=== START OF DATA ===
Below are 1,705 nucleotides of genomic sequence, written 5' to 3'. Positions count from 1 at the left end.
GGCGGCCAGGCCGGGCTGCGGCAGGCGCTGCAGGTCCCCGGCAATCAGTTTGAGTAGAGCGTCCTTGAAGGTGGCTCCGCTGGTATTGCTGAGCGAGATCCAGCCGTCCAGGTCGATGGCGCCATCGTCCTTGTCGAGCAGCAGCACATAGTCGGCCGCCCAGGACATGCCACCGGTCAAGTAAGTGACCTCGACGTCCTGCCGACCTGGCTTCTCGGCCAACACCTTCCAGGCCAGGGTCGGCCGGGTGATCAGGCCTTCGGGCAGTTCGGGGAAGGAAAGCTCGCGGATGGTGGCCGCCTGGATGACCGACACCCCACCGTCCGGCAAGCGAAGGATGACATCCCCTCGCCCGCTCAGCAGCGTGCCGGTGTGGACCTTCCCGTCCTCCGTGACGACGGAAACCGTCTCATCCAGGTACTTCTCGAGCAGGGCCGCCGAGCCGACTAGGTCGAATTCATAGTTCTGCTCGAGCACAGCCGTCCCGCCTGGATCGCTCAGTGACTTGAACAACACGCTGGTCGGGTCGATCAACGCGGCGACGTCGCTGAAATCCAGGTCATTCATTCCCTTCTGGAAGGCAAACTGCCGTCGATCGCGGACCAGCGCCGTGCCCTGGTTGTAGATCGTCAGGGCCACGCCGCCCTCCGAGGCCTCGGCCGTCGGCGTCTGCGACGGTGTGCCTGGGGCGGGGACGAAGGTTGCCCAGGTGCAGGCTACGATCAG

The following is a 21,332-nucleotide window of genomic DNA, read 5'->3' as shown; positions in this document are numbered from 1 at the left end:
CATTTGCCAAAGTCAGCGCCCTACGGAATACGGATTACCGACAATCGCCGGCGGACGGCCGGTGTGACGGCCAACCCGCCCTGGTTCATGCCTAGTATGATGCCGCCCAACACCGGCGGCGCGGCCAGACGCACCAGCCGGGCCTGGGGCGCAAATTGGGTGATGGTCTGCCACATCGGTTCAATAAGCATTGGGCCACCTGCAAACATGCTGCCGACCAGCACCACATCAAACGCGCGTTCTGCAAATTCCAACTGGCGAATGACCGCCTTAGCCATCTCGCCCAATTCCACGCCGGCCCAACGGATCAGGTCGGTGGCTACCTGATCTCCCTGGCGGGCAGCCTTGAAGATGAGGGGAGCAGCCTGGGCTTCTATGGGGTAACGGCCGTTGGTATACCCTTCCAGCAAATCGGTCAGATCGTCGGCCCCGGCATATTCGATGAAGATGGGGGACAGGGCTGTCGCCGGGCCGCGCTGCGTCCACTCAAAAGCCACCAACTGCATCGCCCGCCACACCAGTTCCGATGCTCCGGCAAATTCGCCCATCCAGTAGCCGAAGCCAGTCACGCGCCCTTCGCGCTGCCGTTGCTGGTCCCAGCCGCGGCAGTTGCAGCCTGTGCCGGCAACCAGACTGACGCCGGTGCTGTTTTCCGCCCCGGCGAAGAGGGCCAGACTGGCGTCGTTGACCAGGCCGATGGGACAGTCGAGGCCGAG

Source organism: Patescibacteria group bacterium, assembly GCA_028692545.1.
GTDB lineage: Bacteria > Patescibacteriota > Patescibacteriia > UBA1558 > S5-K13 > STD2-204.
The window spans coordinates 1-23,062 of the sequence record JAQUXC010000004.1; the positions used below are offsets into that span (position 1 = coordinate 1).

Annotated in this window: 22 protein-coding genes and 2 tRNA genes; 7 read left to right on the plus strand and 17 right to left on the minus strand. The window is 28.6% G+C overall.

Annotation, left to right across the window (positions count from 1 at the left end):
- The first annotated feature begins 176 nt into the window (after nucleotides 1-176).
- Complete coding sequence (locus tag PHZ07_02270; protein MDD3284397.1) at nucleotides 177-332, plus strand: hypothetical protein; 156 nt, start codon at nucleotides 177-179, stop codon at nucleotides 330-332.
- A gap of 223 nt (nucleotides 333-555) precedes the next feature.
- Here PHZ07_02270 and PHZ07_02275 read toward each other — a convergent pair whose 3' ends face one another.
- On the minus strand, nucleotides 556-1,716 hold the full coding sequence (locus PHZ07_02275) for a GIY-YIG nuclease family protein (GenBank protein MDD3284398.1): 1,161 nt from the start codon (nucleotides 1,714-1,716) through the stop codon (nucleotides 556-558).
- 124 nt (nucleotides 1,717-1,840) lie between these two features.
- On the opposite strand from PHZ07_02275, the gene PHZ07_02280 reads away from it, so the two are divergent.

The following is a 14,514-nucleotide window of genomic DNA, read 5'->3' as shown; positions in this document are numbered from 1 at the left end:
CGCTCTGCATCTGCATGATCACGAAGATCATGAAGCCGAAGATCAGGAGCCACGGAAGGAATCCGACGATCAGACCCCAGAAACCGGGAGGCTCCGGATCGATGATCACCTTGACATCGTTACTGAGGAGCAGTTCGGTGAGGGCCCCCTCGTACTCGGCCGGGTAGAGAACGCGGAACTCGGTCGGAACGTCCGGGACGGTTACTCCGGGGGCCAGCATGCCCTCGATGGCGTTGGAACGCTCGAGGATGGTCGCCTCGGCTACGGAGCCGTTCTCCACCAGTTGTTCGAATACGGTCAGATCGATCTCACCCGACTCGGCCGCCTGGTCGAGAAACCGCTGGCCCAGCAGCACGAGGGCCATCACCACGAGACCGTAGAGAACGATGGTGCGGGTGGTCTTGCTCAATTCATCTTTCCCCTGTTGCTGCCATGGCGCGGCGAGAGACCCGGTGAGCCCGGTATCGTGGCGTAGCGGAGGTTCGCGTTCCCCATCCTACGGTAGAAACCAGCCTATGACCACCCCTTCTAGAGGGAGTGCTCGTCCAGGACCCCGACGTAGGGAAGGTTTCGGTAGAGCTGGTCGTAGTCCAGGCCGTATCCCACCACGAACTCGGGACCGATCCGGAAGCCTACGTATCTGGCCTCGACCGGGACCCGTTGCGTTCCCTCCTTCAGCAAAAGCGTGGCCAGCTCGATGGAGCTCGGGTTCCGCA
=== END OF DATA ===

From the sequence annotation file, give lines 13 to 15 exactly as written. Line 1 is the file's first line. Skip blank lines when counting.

- Here PHZ07_02270 and PHZ07_02275 read toward each other — a convergent pair whose 3' ends face one another.
- On the minus strand, nucleotides 556-1,716 hold the full coding sequence (locus PHZ07_02275) for a GIY-YIG nuclease family protein (GenBank protein MDD3284398.1): 1,161 nt from the start codon (nucleotides 1,714-1,716) through the stop codon (nucleotides 556-558).
- 124 nt (nucleotides 1,717-1,840) lie between these two features.